It was a cold winter in 1916 in Königsberg. It was during the 1st World War, which was still called the Great War, which was already in its 3rd year. In the West, armies dug in and those who were not fast enough in the trenches died miserably. In the East, the situation looked better for the German Empire. The Tsar’s troops were pushed back to Russia from East Prussia. The war was very near when a preemie was born on this cold February 13th. The precious bundle weighed hardly more than 2 ¾ pounds. An incubator wasn’t thought of yet, and despite the odds, the little girl stuck to it. 102 years later, Ruth Geede, probably the oldest active German journalist, died. We can look back not only on her own eventful life, but also on that of her countless compatriots, to whom she always reached out with a helping hand during the last decades, when they found themselves fleeing.
When I was a little child, I used to spend the afternoons with my grandparents and my youngest uncle, who still lived in the same house. My grandfather was an old Silesian. He worked hard in the sugar factory his entire life and when he came home in the evening he first sat down in his chair, lit one cigarette after the other and looked at the stove. He was a quiet man who didn’t waste words. He said only what needed to be said. At the end of each day, my mother would pick me up. On Fridays, one could almost guarantee that the little boy, me, began to beg to stay the night with my grandparents. I was known to be quite persistent about it, too!
No complaints, and yet longing for the old homeland
My uncle worked in a bakery a few streets down, and as you know, bakers must leave the house quite early. My grandmother took on the responsibility to wake up her youngest for work. While my grandfather remained asleep, she stayed in the parlor to wait for the morning. But on those happy Fridays, my grandfather would silently leave his chair (where no one would have dared to sit in during the day!). Then, almost as quickly as he left I was sitting in that chair. My grandmother took a chair, sat across from me and started talking. She spoke often of Jesus. She was a deeply religious Protestant. But she also spoke much of her childhood and youth in East Prussia. And she told me about the escape across the Baltic Sea. As a young widow, her first husband, the father of my two older uncles had died in the war. Thereafter she fled with her boys from the Red Army. Via Denmark she reached the British occupation zone and was finally taken to Franconia, where she started a new family and had another three children, including my own father.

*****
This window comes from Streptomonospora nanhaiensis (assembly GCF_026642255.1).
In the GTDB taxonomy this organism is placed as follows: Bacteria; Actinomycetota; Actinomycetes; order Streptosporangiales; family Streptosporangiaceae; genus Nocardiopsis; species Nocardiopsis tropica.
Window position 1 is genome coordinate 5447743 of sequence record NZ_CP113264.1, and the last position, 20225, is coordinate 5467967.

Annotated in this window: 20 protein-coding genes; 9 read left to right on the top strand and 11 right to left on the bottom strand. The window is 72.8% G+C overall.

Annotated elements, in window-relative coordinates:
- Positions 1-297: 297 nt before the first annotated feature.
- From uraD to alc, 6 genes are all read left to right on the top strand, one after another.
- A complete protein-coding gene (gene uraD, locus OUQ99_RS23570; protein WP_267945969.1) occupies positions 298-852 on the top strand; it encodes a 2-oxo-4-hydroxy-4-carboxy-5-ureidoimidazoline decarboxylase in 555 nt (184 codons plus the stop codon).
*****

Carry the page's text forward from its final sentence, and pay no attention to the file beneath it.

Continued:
When I was a little boy, I didn’t understand much of what she told me. I lacked the understanding, the knowledge and experience to classify it correctly. I always felt a certain comfort with her and how somber she still was. How much she missed her old home made an impression on me, as well as the fact that it had never occurred to her to complain about her fate. Especially to God.
When she died, I was still a little boy…
The displaced people from those former German territories, some of whom now belong to Poland, some to Russia or Lithuania, organized themselves after the war. That was their way of keeping their old home alive in their new homeland. They founded their own newspapers, which is how the East Prussian newspaper came into being. Today it is only a supplement of the so-called Preußische Allgemeine Zeitung. It has become a weekly publication I can’t really recommend to anyone because it’s a paper with a rightwing tendency. In short, it’s not a hallmark of the German newspaper landscape. And yet I bought the newspaper again and again because of the supplement “Ostpreußenblatt”.